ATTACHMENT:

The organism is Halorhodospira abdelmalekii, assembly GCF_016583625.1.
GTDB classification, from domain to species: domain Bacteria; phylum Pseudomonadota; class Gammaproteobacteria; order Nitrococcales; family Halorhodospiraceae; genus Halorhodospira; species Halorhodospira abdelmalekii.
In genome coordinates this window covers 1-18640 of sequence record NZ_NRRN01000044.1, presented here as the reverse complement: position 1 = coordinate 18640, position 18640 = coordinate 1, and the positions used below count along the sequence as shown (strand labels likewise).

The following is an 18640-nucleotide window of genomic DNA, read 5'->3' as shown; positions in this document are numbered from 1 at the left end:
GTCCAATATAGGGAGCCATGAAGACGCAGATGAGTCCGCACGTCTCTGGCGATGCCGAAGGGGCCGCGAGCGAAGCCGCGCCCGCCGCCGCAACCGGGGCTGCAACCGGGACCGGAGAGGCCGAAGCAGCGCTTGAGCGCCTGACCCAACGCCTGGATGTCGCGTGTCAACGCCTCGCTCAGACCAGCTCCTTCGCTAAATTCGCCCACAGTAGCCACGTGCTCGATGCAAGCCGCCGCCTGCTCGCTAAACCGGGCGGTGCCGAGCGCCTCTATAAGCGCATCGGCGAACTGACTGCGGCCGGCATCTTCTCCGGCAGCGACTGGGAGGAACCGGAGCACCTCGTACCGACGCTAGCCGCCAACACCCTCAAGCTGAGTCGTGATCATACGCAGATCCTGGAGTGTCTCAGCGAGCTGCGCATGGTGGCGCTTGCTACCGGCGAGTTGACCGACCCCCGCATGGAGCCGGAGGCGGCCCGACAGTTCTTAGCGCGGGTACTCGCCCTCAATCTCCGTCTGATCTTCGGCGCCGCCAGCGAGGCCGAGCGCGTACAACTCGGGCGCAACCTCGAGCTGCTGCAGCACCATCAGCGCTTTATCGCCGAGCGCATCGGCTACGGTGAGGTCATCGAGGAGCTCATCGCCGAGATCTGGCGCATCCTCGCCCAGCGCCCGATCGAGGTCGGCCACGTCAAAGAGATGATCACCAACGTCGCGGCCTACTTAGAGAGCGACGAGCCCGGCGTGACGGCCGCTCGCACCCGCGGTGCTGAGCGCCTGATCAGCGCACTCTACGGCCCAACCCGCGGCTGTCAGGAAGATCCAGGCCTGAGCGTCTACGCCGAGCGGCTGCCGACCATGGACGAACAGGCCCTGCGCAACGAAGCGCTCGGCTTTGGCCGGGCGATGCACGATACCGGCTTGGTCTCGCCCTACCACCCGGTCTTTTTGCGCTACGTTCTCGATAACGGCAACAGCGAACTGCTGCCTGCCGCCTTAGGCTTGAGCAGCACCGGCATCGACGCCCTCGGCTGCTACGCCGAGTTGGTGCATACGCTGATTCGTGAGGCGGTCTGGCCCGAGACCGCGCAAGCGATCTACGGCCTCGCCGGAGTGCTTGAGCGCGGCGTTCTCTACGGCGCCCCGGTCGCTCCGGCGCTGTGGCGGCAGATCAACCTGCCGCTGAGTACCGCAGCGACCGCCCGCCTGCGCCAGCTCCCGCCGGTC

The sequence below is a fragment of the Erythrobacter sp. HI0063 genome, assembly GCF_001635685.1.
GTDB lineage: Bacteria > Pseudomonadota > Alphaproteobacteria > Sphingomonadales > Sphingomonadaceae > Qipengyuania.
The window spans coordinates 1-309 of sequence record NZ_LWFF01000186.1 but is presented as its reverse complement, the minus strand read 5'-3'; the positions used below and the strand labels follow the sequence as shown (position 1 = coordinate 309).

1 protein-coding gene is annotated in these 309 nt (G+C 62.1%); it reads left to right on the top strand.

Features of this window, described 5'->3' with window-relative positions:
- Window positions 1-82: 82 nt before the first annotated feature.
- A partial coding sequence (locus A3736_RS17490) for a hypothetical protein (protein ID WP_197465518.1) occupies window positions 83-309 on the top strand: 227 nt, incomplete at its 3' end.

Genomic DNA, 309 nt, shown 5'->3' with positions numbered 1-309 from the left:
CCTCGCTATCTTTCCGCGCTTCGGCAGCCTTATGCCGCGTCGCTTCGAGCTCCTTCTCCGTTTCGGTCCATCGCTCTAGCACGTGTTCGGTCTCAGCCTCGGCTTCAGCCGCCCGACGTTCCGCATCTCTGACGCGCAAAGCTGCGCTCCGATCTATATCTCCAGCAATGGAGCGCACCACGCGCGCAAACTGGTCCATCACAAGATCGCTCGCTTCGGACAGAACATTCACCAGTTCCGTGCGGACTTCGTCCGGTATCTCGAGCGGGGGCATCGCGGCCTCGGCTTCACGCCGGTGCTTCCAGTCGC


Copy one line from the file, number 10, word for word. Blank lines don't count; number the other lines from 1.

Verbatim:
Features of this window, described 5'->3' with window-relative positions: